The Badgers went on to finish 22-13 and tied for third in the Big Ten regular-season standings under new head coach Greg Gard. Their trip to the Sweet 16 as a No. 7 seed was probably a surprise to many.

Notre Dame, however, continued to claw its way through the tournament and became the first team that isn’t a No. 1 or 2 seed to reach the Elite Eight. The Fighting Irish aren’t flashy, but they’re quietly resilient and could give fits to their next opponent, either North Carolina or Indiana.

 

Syracuse 63, Gonzaga 60

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In the second sloppy offensive showing in Friday’s action, Syracuse held on to a 63-60 win and became the third ACC team to reach the Elite Eight. 

Tyler Lydon’s block on Josh Perkins with three seconds remaining proved to be the game-winning play, as Lydon came up with the loose ball, drew a foul and sank a pair of free throws to secure the victory. 

The climax of the game came on the play prior, when Syracuse guard Trevor Cooney came up with an incredible steal with 11 seconds remaining but was called out of bounds. 

After a lengthy review, the officials ruled the call to stand and allowed Gonzaga the chance at the final shot trailing 61-60. 

Xfinity Sports shared a screen grab showing Cooney clearly inbounds with all 10 toes by mere inches:

But the referee told the scorers table, via the CBS telecast: “We cannot change the out of bounds call by rule.”

The Orange got the go-ahead score on a resilient putback by Michael Gbinije with 22 seconds remaining that came just before Cooney’s big steal. 

Gbinije finished with a team-high 20 points and was the Orange’s catalyst in the second half.

Gonzaga took control of the tempo early, jumping to a 21-10 lead midway through the first half before Syracuse began to crawl its way back. At the break, the Orange trailed by only one point, 29-28. 

The teams went back and forth in the final period, and Gonzaga went on a 10-2 run that swung momentum in its way before Gbinije sparked a response, via Bleacher Report:

After missing last year’s tournament due to a self-imposed ban, Syracuse is back in the Elite Eight as a No. 10 seed—by far the highest among the remaining teams. 

It will take on conference foe Virginia, the Midwest Region's top seed, for the chance to reach the Final Four for the second time in four years. 

And even with a 22-of-61 shooting effort Friday that assuredly won’t be able to keep pace with the Cavaliers, counting out a Jim Boeheim squad at this tie of year would be foolish.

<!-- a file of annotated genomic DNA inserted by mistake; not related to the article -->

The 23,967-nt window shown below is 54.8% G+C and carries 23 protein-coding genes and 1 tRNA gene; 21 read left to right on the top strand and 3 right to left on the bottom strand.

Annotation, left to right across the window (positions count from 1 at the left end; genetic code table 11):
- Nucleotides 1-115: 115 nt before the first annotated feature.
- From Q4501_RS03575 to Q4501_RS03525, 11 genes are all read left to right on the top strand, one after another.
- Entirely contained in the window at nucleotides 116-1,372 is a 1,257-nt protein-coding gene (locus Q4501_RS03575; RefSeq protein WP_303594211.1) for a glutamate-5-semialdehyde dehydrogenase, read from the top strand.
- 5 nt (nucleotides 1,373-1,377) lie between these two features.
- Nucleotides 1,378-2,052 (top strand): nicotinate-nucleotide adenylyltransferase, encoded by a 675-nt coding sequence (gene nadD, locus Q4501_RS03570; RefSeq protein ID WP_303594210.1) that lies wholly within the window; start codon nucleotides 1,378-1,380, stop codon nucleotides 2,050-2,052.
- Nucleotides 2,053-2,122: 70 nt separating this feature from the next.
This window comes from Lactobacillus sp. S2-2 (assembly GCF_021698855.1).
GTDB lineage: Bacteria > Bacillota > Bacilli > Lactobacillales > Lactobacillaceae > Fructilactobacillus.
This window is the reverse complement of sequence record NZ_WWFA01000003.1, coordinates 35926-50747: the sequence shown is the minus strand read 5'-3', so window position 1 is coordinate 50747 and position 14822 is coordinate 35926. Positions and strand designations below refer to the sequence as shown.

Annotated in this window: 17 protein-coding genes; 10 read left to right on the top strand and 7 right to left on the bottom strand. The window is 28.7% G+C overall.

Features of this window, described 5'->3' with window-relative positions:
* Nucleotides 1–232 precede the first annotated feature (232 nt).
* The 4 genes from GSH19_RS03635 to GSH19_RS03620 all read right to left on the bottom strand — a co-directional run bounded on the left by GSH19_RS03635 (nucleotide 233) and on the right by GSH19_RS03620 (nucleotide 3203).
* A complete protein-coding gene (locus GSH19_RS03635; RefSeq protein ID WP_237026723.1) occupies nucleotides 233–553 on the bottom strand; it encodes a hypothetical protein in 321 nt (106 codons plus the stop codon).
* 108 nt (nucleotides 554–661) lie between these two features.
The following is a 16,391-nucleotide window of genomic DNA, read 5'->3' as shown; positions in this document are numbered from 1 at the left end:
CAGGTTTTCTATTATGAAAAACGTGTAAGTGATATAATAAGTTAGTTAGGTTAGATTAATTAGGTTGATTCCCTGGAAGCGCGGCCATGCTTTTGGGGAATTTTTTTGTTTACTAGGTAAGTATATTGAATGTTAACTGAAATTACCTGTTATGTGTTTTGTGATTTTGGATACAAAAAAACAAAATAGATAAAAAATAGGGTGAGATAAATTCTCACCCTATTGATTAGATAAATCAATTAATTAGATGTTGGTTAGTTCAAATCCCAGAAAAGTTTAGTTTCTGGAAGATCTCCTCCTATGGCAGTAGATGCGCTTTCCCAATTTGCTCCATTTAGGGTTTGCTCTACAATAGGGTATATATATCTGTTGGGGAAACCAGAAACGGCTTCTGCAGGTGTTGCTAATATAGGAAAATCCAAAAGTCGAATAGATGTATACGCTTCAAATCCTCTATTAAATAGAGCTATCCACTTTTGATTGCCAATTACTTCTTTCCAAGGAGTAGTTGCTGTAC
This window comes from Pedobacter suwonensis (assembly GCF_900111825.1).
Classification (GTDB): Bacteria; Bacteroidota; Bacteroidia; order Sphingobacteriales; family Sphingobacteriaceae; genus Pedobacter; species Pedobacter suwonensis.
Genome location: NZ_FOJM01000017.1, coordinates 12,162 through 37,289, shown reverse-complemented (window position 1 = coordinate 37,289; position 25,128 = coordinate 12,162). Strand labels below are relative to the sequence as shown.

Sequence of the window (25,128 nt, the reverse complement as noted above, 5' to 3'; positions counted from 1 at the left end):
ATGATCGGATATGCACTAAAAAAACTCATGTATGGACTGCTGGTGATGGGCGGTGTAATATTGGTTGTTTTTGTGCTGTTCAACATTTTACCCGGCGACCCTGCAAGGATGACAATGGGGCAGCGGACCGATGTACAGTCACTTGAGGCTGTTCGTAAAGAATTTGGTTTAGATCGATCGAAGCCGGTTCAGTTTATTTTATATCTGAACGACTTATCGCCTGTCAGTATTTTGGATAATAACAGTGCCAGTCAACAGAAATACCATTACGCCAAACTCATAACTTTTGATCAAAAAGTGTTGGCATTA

North Carolina 101, Indiana 83

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The No. 1 North Carolina Tar Heels completed the ACC sweep Friday night with a convincing victory over the No. 5 Indiana Hoosiers.

These numbers from ESPN Stats & Info sum up what kind of night it was for the Hoosiers:

The Heels were efficient on offense, knocking down 51.6 percent of their field goals, including 11 of 20 from three-point range.

Senior point guard Marcus Paige, who shot just 33.0 percent from downtown during the regular season, connected on 6 of 9 from behind the three-point arc and finished with a team-high 21 points.

North Carolina never trailed in the game, and all five starters scored in double figures, led by Paige and fellow senior Brice Johnson. The power forward had 20 points, 10 rebounds and three blocks, including this monster one, via NCAA March Madness:

It was a tough way for star Indiana point guard Yogi Ferrell to end his career, but he did have a game-high 25 points to go along with four rebounds and three assists. The senior left it all on the floor, per Adam Zagoria of SNY.tv: "I feel like I gave my all to IU...and it's just something I will remember,"

The Indiana fans will certainly remember him, but they also will remember their team shot just 41.0 percent and turned it over 12 times in a highly-anticipated game that did not live up to the billing.

North Carolina lived up to its expectations—and then some—outperforming Indiana in every major statistical category during the game.

Now the Tar Heels move on to face a Notre Dame team it split two games with during the season, including a 78-47 UNC victory in the ACC tournament. While the rubber match won't be another unmitigated blowout, the Irish just don't have enough in the tank to keep up with a North Carolina team clicking on all cylinders while outscoring opponents in the tournament by an average of 16.7 points per game.

 

Check out Bleacher Report's live updating bracket to track your picks along the road to the Final Four.